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Hindsight: Resisting Resistin



Resistin

Resistin

In 2001, Mitch Lazar’s group at the University of Pennsylvania reported a new protein secreted from fat cells that they called resistin, because increased levels of this protein apparently induced insulin resistance in mice.

This prompted many laboratories, including mine, to measure resistin and explore its expression in humans.

In a paper we published in OBESITY RESEARCH (now called OBESITY) in January of 2002, we examined resistin gene expression in primary cultured human adipocytes and preadipocytes. We also examined resistin gene expression in subcutaneous abdominal adipocytes in 24 women with a wide range of body weight and insulin sensitivity.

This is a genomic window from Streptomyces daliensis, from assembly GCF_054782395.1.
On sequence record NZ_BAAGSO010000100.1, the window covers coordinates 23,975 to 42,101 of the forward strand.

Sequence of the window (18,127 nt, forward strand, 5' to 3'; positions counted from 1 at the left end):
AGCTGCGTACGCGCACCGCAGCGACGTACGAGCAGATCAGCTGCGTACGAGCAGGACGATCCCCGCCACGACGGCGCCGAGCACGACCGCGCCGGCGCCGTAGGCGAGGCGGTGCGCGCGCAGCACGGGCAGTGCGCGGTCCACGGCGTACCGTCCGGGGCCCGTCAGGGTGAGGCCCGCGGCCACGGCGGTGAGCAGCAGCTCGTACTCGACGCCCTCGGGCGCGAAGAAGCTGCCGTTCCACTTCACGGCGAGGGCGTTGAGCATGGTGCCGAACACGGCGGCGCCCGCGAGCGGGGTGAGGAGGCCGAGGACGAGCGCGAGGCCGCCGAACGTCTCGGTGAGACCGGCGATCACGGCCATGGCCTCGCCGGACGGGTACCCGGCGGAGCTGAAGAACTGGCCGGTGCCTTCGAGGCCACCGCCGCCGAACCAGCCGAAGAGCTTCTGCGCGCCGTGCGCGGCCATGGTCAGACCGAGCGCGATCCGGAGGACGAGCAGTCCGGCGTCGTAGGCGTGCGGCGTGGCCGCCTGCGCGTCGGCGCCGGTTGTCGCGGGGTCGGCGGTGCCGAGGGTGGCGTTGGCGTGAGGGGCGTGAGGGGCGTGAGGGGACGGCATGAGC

While resistin gene expression was barely detectable in mature adipocytes, it was highly expressed in preadipocytes. In fact, we showed that adipogenic differentiation of preadipocytes was associated with a time-dependent down-regulation of resistin gene expression.

In our clinical study, we found absolutely no relationship between body weight, insulin sensitivity, or other metabolic parameters and adipocyte resistin gene expression.

Obviously, these findings very much tempered our (and perhaps other researchers’) interest in this molecule.

While controversies about whether or not resistin plays any relevant role in the development of insulin resistance or type 2 diabetes continues to brew – there is certainly some data showing that resistin expression may be particularly high in visceral adipose tissue.

Clearly, however, this molecule was perhaps not quite the ‘breakthrough’ that it might have been with regard to explaining the link between obesity and diabetes.

According to Google Scholar, this paper has been cited 330 times.

AMS
Edmonton, Alberta

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